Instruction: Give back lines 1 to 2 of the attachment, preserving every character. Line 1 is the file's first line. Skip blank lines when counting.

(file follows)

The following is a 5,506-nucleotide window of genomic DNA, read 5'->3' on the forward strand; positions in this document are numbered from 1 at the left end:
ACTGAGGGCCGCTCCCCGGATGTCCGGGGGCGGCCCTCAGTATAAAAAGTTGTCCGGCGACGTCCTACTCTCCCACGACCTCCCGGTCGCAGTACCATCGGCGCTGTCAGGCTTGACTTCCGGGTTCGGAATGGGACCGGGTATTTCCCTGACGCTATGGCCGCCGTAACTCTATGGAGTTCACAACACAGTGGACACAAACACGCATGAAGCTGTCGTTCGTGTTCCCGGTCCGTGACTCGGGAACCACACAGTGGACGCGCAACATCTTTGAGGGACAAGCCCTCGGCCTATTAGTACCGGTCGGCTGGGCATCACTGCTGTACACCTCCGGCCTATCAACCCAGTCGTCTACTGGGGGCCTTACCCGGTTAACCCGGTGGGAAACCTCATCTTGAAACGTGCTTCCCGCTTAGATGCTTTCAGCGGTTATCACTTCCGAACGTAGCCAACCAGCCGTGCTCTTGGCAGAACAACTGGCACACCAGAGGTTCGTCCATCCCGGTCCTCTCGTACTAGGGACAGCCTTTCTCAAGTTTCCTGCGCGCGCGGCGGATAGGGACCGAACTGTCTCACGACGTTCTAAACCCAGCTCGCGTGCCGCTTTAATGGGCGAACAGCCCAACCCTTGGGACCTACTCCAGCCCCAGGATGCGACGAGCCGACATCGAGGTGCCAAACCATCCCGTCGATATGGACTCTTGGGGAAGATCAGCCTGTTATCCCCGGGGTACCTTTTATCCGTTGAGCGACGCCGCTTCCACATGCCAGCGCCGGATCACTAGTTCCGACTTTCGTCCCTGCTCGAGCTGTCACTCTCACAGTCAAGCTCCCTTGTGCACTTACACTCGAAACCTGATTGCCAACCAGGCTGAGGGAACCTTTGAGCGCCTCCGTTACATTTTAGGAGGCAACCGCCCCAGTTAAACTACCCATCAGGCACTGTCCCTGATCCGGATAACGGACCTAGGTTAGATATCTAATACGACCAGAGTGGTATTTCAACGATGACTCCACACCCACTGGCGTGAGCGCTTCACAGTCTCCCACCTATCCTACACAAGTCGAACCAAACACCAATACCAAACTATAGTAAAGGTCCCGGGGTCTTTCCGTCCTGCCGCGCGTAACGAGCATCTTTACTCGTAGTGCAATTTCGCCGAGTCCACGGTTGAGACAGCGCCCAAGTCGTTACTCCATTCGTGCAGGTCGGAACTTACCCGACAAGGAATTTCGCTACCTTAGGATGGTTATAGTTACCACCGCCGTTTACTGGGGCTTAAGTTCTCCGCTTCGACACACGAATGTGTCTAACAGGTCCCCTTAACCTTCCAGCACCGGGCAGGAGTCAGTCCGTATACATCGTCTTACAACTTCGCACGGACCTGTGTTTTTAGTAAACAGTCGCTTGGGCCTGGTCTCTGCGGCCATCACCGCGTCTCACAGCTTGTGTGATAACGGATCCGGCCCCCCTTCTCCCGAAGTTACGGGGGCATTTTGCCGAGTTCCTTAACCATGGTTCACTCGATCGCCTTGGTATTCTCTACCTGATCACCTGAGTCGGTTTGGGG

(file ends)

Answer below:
The following is a 5,506-nucleotide window of genomic DNA, read 5'->3' on the forward strand; positions in this document are numbered from 1 at the left end:
ACTGAGGGCCGCTCCCCGGATGTCCGGGGGCGGCCCTCAGTATAAAAAGTTGTCCGGCGACGTCCTACTCTCCCACGACCTCCCGGTCGCAGTACCATCGGCGCTGTCAGGCTTGACTTCCGGGTTCGGAATGGGACCGGGTATTTCCCTGACGCTATGGCCGCCGTAACTCTATGGAGTTCACAACACAGTGGACACAAACACGCATGAAGCTGTCGTTCGTGTTCCCGGTCCGTGACTCGGGAACCACACAGTGGACGCGCAACATCTTTGAGGGACAAGCCCTCGGCCTATTAGTACCGGTCGGCTGGGCATCACTGCTGTACACCTCCGGCCTATCAACCCAGTCGTCTACTGGGGGCCTTACCCGGTTAACCCGGTGGGAAACCTCATCTTGAAACGTGCTTCCCGCTTAGATGCTTTCAGCGGTTATCACTTCCGAACGTAGCCAACCAGCCGTGCTCTTGGCAGAACAACTGGCACACCAGAGGTTCGTCCATCCCGGTCCTCTCGTACTAGGGACAGCCTTTCTCAAGTTTCCTGCGCGCGCGGCGGATAGGGACCGAACTGTCTCACGACGTTCTAAACCCAGCTCGCGTGCCGCTTTAATGGGCGAACAGCCCAACCCTTGGGACCTACTCCAGCCCCAGGATGCGACGAGCCGACATCGAGGTGCCAAACCATCCCGTCGATATGGACTCTTGGGGAAGATCAGCCTGTTATCCCCGGGGTACCTTTTATCCGTTGAGCGACGCCGCTTCCACATGCCAGCGCCGGATCACTAGTTCCGACTTTCGTCCCTGCTCGAGCTGTCACTCTCACAGTCAAGCTCCCTTGTGCACTTACACTCGAAACCTGATTGCCAACCAGGCTGAGGGAACCTTTGAGCGCCTCCGTTACATTTTAGGAGGCAACCGCCCCAGTTAAACTACCCATCAGGCACTGTCCCTGATCCGGATAACGGACCTAGGTTAGATATCTAATACGACCAGAGTGGTATTTCAACGATGACTCCACACCCACTGGCGTGAGCGCTTCACAGTCTCCCACCTATCCTACACAAGTCGAACCAAACACCAATACCAAACTATAGTAAAGGTCCCGGGGTCTTTCCGTCCTGCCGCGCGTAACGAGCATCTTTACTCGTAGTGCAATTTCGCCGAGTCCACGGTTGAGACAGCGCCCAAGTCGTTACTCCATTCGTGCAGGTCGGAACTTACCCGACAAGGAATTTCGCTACCTTAGGATGGTTATAGTTACCACCGCCGTTTACTGGGGCTTAAGTTCTCCGCTTCGACACACGAATGTGTCTAACAGGTCCCCTTAACCTTCCAGCACCGGGCAGGAGTCAGTCCGTATACATCGTCTTACAACTTCGCACGGACCTGTGTTTTTAGTAAACAGTCGCTTGGGCCTGGTCTCTGCGGCCATCACCGCGTCTCACAGCTTGTGTGATAACGGATCCGGCCCCCCTTCTCCCGAAGTTACGGGGGCATTTTGCCGAGTTCCTTAACCATGGTTCACTCGATCGCCTTGGTATTCTCTACCTGATCACCTGAGTCGGTTTGGGG